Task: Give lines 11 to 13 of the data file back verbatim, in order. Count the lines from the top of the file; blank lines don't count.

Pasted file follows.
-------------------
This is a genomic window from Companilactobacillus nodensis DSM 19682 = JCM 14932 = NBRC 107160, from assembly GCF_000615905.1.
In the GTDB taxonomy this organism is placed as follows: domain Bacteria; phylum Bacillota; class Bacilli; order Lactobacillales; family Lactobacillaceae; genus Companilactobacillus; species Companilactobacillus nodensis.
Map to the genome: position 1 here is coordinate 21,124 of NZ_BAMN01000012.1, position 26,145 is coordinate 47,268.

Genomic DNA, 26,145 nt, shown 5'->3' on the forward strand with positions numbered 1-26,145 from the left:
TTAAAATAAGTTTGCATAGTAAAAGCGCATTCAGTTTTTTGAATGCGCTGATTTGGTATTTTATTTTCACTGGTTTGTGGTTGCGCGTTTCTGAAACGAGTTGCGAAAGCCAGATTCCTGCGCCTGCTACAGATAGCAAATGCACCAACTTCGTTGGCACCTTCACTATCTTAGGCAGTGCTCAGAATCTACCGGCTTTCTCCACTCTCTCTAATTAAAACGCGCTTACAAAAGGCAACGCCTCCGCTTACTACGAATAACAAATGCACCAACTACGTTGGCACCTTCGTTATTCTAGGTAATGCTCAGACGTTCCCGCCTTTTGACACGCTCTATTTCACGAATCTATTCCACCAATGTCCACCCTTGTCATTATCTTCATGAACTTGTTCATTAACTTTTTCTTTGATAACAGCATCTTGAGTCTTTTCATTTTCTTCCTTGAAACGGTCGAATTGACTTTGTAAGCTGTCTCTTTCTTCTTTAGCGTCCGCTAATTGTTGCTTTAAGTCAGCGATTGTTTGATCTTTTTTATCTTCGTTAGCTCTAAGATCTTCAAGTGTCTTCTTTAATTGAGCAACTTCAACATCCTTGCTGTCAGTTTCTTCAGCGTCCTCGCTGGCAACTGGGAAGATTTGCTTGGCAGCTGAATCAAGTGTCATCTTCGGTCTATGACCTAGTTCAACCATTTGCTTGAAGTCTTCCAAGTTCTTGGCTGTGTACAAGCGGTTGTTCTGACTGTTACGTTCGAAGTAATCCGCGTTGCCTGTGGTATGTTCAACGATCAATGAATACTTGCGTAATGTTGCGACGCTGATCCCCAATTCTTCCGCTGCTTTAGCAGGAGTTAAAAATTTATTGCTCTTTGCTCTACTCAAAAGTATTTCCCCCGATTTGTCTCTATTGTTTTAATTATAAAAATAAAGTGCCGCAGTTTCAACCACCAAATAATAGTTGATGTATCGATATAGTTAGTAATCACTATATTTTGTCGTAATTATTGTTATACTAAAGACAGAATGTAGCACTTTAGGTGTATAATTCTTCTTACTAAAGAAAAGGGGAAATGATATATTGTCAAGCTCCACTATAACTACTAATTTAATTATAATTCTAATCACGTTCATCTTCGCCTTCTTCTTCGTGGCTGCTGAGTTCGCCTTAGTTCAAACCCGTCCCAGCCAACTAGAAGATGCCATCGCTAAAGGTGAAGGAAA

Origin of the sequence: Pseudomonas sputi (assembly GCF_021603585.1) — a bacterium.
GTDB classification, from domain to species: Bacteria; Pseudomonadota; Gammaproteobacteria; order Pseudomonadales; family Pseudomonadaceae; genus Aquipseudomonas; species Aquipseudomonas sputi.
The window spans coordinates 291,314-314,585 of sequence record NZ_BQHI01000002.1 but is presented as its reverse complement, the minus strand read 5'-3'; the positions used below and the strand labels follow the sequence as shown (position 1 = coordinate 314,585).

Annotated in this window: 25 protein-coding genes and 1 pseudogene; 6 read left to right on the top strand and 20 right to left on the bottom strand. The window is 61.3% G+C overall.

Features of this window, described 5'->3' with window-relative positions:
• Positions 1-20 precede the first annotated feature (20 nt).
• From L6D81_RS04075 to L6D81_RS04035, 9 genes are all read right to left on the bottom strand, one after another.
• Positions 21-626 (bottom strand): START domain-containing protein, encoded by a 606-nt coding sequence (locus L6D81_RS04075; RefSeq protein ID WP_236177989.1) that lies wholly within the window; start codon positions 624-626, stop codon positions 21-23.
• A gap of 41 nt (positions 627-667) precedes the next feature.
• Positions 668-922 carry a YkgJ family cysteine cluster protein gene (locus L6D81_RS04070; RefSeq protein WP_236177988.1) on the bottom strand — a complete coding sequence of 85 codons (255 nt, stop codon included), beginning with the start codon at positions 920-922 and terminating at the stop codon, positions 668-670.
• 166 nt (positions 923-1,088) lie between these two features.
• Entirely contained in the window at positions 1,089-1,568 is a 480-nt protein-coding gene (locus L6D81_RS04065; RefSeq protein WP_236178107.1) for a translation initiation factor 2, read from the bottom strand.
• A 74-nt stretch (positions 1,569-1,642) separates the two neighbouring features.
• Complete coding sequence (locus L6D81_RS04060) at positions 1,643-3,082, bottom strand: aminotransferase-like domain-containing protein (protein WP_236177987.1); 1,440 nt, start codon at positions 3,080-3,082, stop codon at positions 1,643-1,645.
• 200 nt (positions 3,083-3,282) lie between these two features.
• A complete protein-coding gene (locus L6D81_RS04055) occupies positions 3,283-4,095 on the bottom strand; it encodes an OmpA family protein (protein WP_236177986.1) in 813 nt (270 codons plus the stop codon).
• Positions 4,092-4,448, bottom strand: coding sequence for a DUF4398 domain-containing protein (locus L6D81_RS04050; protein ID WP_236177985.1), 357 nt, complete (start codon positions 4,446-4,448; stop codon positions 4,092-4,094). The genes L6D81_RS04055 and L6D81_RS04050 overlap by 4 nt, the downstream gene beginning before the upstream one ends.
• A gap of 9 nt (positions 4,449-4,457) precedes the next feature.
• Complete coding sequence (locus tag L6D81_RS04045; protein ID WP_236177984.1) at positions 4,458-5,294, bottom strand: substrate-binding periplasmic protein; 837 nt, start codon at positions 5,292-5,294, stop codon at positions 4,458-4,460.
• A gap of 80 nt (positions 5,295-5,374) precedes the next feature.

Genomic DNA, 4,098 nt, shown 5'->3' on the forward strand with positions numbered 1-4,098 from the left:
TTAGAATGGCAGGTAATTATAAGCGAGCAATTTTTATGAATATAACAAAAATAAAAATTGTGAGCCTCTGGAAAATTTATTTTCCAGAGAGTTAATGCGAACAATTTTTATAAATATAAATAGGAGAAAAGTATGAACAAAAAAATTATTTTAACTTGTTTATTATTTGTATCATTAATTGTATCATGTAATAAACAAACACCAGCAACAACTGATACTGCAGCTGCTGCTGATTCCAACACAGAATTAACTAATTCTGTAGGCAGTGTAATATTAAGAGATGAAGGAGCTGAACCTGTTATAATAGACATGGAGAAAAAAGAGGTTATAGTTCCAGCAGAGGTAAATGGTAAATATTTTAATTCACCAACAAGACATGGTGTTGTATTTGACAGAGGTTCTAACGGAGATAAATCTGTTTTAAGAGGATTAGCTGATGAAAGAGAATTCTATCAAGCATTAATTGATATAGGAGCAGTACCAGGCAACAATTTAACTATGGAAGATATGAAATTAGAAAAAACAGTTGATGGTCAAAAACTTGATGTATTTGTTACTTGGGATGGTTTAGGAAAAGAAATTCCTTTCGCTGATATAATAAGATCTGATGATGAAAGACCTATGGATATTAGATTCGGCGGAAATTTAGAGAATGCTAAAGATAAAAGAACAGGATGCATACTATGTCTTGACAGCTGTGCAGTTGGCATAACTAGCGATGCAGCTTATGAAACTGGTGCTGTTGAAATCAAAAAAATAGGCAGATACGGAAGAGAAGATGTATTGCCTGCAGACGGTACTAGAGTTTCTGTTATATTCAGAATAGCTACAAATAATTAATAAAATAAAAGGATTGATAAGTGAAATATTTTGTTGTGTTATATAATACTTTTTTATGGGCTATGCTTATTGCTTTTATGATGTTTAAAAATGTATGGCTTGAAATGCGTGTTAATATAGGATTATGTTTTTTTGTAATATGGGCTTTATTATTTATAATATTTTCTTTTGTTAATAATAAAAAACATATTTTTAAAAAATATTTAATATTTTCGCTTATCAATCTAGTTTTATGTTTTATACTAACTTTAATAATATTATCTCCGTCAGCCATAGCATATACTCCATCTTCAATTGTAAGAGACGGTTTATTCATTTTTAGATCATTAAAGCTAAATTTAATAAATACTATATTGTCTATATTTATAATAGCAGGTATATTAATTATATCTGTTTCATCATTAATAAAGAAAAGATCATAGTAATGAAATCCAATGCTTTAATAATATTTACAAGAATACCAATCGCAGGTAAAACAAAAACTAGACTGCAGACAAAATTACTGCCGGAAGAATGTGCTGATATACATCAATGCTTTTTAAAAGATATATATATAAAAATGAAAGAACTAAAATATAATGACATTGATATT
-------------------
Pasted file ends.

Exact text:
• Positions 1-20 precede the first annotated feature (20 nt).
• From L6D81_RS04075 to L6D81_RS04035, 9 genes are all read right to left on the bottom strand, one after another.
• Positions 21-626 (bottom strand): START domain-containing protein, encoded by a 606-nt coding sequence (locus L6D81_RS04075; RefSeq protein ID WP_236177989.1) that lies wholly within the window; start codon positions 624-626, stop codon positions 21-23.